Saturday, October 17, 2015

Barnstable Village Antique Homes Open House

Now this is how to spend a beautiful crisp fall day!  Tomorrow, Sunday Oct 17 from noon to 3 PM, join us for a multi broker antique homes open house!  I'll be at 3688 Main St. w/Ellie Claus, armed with cookies and cider.

Thursday, October 1, 2015

When Getting Plastered is a Good Thing

Newly plastered walls and ceiling
If you haven't had work done to your home in a while, you may be surprised to learn that the dominance of sheetrock with mud and tape has slipped as many builders and homeowners choose blue board with a plaster veneer as their finish of choice for walls and ceilings.  This is especially good news for old house owners whose plaster is damaged or was removed and replaced with sheetrock.
If you do have original plaster, it is worth noting that in many cases it can be restored and resurfaced for less cost and better quality than replacing with newer materials.  Original plaster has a flexibility that modern replacements lack. Properly maintained it can last many years and have the added benefits of mold inhibiting characteristics and an unparalleled authenticity.

Though our house has much of its original plaster on lathe, the original plaster was removed on the ceiling and badly damaged on the front interior wall.  We felt that smooth modern sheetrock with mud and tape would stand in stark contrast to the subtle texture and visual movement of the original plaster.  So, we turned to Leigh Draper, a local plasterer with many years experience to help us with our restoration.  (Leigh services the Southern Massachusetts and Cape Cod area.  His phone number is 508-264-3497).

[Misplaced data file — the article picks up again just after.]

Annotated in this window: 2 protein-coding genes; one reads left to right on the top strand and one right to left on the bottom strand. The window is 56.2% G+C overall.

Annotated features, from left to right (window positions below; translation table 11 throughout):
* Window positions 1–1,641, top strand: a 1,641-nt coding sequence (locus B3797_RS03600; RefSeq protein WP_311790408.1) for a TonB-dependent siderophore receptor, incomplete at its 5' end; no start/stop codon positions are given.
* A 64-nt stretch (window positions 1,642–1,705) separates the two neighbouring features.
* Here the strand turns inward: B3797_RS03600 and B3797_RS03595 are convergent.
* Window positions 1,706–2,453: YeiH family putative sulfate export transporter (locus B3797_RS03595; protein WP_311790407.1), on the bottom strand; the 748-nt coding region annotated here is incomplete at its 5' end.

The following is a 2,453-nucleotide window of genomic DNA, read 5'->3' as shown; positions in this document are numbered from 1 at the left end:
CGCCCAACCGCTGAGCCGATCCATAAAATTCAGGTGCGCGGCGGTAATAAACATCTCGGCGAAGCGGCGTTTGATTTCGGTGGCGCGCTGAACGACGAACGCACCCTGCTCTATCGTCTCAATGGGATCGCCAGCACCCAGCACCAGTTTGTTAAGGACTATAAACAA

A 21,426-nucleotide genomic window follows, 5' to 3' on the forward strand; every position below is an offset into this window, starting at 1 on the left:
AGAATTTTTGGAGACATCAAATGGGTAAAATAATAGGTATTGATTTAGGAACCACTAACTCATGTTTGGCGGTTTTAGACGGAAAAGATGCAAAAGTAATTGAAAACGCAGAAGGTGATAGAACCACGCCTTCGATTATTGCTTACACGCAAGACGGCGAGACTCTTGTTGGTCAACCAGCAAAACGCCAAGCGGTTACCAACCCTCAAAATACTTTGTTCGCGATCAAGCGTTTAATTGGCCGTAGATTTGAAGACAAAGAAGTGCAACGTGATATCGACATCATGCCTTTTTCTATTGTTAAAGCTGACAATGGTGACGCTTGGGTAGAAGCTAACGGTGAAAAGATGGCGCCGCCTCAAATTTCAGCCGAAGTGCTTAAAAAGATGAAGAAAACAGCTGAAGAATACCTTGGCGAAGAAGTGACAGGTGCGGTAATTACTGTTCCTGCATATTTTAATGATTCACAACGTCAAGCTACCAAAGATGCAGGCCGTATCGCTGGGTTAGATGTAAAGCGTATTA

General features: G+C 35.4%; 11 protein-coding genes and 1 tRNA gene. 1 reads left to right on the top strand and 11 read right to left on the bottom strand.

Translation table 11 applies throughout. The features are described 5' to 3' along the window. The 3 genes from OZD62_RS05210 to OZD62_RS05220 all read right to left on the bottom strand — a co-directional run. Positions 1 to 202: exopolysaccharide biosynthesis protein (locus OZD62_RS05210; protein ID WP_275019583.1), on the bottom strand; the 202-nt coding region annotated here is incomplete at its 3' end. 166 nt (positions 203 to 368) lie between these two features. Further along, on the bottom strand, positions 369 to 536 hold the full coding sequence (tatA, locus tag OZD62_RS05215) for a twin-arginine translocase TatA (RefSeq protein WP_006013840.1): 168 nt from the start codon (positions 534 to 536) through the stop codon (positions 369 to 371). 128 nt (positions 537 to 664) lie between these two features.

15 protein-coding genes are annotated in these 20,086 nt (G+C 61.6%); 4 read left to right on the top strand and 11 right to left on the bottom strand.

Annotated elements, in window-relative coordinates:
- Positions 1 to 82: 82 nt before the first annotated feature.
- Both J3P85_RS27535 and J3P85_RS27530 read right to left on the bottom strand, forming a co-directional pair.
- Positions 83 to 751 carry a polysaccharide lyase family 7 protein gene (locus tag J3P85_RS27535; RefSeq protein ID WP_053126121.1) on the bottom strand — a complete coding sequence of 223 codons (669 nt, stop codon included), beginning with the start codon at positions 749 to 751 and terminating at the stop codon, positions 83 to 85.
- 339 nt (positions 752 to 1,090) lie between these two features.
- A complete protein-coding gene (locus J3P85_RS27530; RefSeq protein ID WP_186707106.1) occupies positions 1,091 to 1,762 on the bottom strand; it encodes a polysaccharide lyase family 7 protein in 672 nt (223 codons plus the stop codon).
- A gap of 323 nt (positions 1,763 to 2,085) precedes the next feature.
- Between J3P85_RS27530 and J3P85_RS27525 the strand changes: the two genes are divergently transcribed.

Though Leigh seemed a bit surprised by our request to leave the surface of the plaster less than perfect (he could make it as smooth as a mirror), he used his ample skills and talent to match the original plaster in our living room, dining room and entry.

Applying veneer plaster requires both knowledge and skill.  The plaster must be mixed and applied before it becomes too hard and unworkable.  Ambient temperature and humidity also play a large role in the success of the plaster finish.

Living room wall original plaster and blue board on right wall
and ceiling.

The top of the original plaster was badly damaged where
it met the ceiling.  Leigh filled the gap with plaster prior to the finish coat.

Mesh tape covers the joints on the new blue board on
the ceiling and right wall.

The plaster is mixed when ready to apply.

Detail of infilled area at top of wall where
it meets the ceiling.
First coat is put on seems

Finish coat turns a light grayish white when dry.
Ready for primer!

The ceiling reflects the light.  Plaster can be left
without paint and pigments can be added
to the plaster.
Painted with Farrow and Ball Slipper Satin on walls,
Elephant's Breath on trim, and Off White on floors

Dining room painted with Farrow and Ball Slipper Satin on walls,
Old White on trim and Off White on floors
For more information on the history of plaster and restoration of plaster:

Article on benefits of old plaster in Period Homes Magazine article "Plaster Perfect", March 2007.

The National Park Service has created this brief on the history and maintenance of plaster walls: "Repairing Historic Plaster Walls and Ceilings"